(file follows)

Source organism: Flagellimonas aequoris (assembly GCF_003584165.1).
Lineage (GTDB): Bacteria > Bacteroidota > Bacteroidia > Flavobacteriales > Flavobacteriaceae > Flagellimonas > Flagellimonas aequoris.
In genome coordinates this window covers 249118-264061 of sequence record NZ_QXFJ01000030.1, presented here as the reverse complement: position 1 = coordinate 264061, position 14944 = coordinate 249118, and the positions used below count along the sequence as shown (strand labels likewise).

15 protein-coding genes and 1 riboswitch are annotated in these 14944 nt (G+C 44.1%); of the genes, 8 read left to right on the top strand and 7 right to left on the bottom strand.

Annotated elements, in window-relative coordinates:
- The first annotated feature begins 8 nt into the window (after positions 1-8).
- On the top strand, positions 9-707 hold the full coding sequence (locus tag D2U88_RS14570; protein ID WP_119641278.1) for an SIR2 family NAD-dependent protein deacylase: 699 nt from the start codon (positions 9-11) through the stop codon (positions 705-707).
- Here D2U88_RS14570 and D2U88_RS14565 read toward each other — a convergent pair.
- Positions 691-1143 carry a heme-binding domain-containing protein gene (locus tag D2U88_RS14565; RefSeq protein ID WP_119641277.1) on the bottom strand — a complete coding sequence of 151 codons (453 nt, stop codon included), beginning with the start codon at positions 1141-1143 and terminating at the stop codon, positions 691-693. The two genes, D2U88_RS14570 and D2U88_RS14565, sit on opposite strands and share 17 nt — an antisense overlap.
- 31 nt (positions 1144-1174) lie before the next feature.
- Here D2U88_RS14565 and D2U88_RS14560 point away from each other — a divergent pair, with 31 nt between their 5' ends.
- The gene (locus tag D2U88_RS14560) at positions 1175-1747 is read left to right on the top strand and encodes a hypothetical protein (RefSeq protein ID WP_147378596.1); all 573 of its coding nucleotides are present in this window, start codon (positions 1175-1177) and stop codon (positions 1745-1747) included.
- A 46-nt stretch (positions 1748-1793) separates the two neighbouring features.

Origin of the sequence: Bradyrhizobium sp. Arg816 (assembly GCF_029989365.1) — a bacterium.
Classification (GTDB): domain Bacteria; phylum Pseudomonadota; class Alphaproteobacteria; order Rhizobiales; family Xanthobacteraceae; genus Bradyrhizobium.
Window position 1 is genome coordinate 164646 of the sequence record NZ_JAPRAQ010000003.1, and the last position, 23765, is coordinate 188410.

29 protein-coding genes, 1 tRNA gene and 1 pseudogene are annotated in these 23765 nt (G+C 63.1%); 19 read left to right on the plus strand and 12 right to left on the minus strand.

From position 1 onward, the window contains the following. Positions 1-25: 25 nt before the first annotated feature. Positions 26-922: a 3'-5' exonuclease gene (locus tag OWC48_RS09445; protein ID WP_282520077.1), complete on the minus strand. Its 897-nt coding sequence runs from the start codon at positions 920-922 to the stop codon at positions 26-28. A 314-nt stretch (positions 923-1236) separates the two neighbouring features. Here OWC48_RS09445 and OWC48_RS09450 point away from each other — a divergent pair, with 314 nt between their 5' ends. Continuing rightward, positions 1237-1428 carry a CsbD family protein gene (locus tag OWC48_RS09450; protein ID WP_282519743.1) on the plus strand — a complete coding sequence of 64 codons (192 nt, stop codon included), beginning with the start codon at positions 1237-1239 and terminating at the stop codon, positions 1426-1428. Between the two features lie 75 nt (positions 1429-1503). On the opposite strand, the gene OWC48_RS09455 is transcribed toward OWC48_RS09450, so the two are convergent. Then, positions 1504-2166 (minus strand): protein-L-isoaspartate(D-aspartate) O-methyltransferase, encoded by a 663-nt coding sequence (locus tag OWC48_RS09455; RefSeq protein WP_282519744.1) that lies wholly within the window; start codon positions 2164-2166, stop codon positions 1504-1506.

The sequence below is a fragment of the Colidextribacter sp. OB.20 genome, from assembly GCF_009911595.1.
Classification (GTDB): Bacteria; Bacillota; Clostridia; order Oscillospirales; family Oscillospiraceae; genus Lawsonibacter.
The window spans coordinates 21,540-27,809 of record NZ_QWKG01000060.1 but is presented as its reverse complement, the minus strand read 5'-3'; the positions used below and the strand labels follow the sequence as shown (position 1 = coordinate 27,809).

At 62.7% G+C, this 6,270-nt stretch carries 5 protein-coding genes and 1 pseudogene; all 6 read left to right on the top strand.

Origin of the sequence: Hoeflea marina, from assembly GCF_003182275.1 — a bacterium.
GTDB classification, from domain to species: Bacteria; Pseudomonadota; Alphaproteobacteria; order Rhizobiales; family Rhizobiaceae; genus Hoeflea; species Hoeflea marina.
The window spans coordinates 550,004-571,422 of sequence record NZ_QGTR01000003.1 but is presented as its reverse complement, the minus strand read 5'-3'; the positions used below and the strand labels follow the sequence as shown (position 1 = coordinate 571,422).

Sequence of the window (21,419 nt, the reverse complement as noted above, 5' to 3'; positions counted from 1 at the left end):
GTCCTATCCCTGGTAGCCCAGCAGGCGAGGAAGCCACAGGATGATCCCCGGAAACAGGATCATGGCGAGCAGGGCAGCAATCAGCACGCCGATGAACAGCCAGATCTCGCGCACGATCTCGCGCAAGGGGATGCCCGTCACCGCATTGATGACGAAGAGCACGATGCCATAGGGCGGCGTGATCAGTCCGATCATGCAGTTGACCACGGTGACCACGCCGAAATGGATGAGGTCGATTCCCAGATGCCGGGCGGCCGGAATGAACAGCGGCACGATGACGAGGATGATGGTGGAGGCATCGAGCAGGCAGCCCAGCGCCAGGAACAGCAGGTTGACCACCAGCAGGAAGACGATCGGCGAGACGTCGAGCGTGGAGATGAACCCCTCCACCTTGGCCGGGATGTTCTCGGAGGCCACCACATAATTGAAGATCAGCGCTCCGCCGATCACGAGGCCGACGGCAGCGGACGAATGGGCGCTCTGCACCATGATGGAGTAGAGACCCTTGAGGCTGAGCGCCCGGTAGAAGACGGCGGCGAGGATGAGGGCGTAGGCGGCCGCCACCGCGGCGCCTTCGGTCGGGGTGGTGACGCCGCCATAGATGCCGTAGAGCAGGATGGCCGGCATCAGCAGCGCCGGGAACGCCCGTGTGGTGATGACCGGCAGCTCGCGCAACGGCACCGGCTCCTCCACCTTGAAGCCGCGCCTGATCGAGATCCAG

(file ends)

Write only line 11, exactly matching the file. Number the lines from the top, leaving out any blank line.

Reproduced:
- Here D2U88_RS14565 and D2U88_RS14560 point away from each other — a divergent pair, with 31 nt between their 5' ends.